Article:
It’s been a rough few years, but things are finally looking up for the theater industry and its actors. In-person productions are returning, for real this time, but the pandemic has thrown the instability and inequalities of the field into sharp relief.

In 2020, the unemployment rate for actors skyrocketed to 54% — up from 11% in 2019 — and theater companies’ average revenue dropped by more than half. Now, as the omicron wave wanes, revenue is creeping back up: last month, Broadway made $21.8 million, approaching its haul of $29.1 million during the same week in 2020, pre-closures.

For four young Seattle actors planning their careers, it’s a moment of transition and reevaluation, excitement and trepidation. 

“Connecting with other people who are acting, and how special that is, you don’t realize it until it’s gone,” says Eloise Maguire, 18, artistic director for Young Americans Theater Co., a Seattle-based, youth-run theater troupe.  

Like all of YATC’s leadership, Maguire is still in high school — she’s a senior at Roosevelt. Yes, she says, it’s “weird” trying to lead a company of teenagers while still a teen herself: “We joke that the ‘P’ in YATC stands for ‘professional.’” Nonetheless, YATC puts on a series of entirely teen-acted and -directed productions every summer.

She’s returning to YATC in-person with a new appreciation for theater and a hope to enjoy it “one day at a time.” 


When it comes to planning YATC’s 15th season, Maguire is struggling with what youth theater should look like in 2022. It’s an “especially frightening and angsty time to be a teenager in America,” she says. Should theater uplift? Plumb difficult histories? Reflect America’s “seemingly dystopian height of capitalism?” Maguire hopes YATC’s next plays will “tell important stories but also bring joy and empathy to the audience.”

The pandemic inspired a shift in career plans from theater to screen acting for Bianca Mariani, 17. A senior at Lakeside School, she’s applying to acting Bachelor of Arts programs, hoping to work in television and film after she graduates. “My movie consumption definitely went up during the pandemic,” she says, and “that sparked me to be more interested in that path.”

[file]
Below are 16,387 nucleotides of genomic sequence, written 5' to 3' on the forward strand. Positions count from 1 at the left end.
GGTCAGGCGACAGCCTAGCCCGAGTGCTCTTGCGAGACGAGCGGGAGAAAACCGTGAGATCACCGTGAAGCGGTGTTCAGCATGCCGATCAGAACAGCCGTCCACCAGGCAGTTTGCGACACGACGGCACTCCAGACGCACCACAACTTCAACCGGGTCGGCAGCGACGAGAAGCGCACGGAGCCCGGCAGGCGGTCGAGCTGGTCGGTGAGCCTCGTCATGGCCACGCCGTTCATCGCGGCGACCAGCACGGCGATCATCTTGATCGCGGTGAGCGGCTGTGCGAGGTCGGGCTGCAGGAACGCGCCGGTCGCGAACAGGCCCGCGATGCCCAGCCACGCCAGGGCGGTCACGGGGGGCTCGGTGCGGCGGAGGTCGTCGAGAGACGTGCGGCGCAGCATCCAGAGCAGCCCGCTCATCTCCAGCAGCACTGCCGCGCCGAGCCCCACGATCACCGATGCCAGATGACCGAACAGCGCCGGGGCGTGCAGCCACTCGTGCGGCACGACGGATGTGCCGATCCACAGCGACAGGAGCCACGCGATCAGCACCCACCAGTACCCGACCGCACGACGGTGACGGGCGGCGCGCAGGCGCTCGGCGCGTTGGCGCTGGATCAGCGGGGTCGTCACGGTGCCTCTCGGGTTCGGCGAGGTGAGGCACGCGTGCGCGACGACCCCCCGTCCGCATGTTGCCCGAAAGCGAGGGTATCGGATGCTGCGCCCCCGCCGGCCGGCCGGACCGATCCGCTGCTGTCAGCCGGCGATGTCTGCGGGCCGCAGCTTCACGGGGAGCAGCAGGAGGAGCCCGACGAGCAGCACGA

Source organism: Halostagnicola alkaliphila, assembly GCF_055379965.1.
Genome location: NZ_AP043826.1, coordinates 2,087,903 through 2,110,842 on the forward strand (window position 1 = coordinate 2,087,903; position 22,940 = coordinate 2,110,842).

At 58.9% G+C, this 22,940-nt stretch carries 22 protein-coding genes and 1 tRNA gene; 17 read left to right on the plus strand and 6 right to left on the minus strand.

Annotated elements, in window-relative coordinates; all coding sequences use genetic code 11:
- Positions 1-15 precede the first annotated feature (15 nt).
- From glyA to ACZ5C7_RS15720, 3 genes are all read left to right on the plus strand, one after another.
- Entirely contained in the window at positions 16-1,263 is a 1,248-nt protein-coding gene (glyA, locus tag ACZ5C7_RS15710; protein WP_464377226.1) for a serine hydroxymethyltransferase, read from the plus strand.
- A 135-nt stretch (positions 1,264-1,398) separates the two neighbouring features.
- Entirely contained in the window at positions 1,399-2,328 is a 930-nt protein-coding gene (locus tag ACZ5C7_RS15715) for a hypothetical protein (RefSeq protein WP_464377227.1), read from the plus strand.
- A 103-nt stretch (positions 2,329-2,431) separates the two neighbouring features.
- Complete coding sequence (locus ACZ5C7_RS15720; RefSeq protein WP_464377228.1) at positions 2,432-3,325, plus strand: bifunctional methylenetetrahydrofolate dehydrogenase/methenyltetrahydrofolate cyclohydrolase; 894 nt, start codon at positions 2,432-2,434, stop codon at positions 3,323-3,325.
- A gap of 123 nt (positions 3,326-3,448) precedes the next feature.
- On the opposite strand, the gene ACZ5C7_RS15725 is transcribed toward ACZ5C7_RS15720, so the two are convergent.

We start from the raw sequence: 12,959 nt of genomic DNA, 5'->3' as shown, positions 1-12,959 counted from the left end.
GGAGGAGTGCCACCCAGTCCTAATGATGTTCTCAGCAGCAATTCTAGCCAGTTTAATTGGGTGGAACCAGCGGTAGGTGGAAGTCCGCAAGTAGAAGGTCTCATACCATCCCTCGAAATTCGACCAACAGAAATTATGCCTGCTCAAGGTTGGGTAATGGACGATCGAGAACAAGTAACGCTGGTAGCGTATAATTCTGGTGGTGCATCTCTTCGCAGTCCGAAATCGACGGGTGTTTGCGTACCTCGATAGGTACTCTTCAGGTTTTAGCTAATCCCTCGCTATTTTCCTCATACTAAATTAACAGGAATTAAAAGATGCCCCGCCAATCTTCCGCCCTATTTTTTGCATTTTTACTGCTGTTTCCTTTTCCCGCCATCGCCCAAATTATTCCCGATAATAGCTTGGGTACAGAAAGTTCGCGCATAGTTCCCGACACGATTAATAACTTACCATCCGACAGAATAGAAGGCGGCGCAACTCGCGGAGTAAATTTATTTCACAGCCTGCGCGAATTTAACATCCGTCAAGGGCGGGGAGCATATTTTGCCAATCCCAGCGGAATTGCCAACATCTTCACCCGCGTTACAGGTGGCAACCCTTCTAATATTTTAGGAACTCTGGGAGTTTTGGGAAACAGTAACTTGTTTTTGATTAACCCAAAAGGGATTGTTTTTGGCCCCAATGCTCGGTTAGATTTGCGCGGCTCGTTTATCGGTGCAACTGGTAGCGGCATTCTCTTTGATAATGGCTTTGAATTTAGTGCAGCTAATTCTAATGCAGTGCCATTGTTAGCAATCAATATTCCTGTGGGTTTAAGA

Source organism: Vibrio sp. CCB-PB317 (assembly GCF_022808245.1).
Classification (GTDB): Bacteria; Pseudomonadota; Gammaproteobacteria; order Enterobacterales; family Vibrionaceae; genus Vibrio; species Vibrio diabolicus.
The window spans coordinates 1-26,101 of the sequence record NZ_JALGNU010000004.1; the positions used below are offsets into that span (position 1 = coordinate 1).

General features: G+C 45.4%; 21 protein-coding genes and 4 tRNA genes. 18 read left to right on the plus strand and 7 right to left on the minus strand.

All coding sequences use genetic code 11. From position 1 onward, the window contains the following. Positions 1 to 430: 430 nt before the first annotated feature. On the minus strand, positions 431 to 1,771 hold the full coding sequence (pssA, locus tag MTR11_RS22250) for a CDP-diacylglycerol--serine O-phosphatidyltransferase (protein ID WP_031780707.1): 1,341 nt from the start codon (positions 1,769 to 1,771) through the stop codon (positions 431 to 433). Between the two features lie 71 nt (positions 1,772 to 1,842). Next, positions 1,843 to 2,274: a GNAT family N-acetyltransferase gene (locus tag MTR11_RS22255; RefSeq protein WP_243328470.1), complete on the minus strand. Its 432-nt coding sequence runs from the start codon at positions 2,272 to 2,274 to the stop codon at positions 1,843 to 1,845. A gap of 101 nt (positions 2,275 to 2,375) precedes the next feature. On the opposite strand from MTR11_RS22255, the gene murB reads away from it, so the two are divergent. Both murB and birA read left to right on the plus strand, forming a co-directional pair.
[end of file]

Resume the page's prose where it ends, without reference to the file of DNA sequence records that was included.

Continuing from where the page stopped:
Mariani has become comfortable with uncertainty. It’s OK that she might end up with a “safety job” to support her acting. “I already worked at a restaurant, so I know what that’s like. I know I can do it,” she said. 

Acting in YATC productions buoyed her confidence through the pandemic and stressful college application process. As she watched her peers go on to pursue acting degrees, she realized, “OK, I’m surrounded by all these people who can do this. I’m in a cast with them. Maybe I can do this.”

Maguire’s prevailing emotion is gratitude for the teens of YATC: “The amount of ingenuity that our directors bring, and our technical team bring, and our actors bring in making something out of nothing, basically, is really special to watch.”

“Something out of nothing” could be a title for Naveh Shavit-Lonstein’s 2020 as well. Shavit-Lonstein, 23, dreamed of a professional acting career since his first performance as “a cornstalk or something” in a kids’ play. He was in his junior year in Cornish College of the Arts’ theater program, and late in rehearsals for a dream role in the musical “Chicago” when the pandemic hit. 


When he abruptly found himself stuck home in Minnesota after spring break 2020, he set himself at his keyboard the first day of lockdown and started writing a play; he’s worked on it nearly every day in the two years since. He used the disruption to build new skills, like embracing his dance classes after years as a “very nervous dancer” in the back row of the chorus line.

Now graduated, Shavit-Lonstein works two day jobs while “swinging” — understudying multiple roles — in “Winnie the Pooh” at StoryBook Theater in Kirkland. He’s excited about the chance to practice his skills, even if he isn’t on stage every night. In the meantime, he’s exploring playwright workshops for his script in progress.

Brandon Jones Mooney, 27, took a winding path to professional acting: from community college to Pacific Conservatory Theatre to Cornish, where he graduated in 2020. Along the way in 2014, “totally just on a whim,” he co-founded a theater collective, Young Hot Thespian. He spent the pandemic working on another project, a digital series of filmed vignettes by Black artists called Black 365.

“I’m big on creating,” he says, “so I never wanted to wait around for an audition or someone to offer me a job.” Like Shavit-Lonstein with his script, or Mariani and Maguire with YATC’s productions, Jones Mooney is a young actor eager to make his own work.

To Jones Mooney, the biggest change of the last two years was not virtual performances or masked audiences but theater’s new embrace of diversity, Black artists and people of color. “I hope that the work that people want to do now as far as uplifting POC voices isn’t a trend,” he says, but the “new normal.” With Black 365, he’s doing his part to make the shift permanent. 

While these young artists continue to chart their futures with cautious optimism, they’re also eager to get back to doing what they love. As an exuberant Jones Mooney puts it, “Now that things are opening back up, we are ready to rock ‘n’ roll!”

This article was written on special assignment for The Seattle Times through the TeenTix Press Corps, a teen arts journalism program sponsored by TeenTix (, a youth empowerment and arts access nonprofit organization.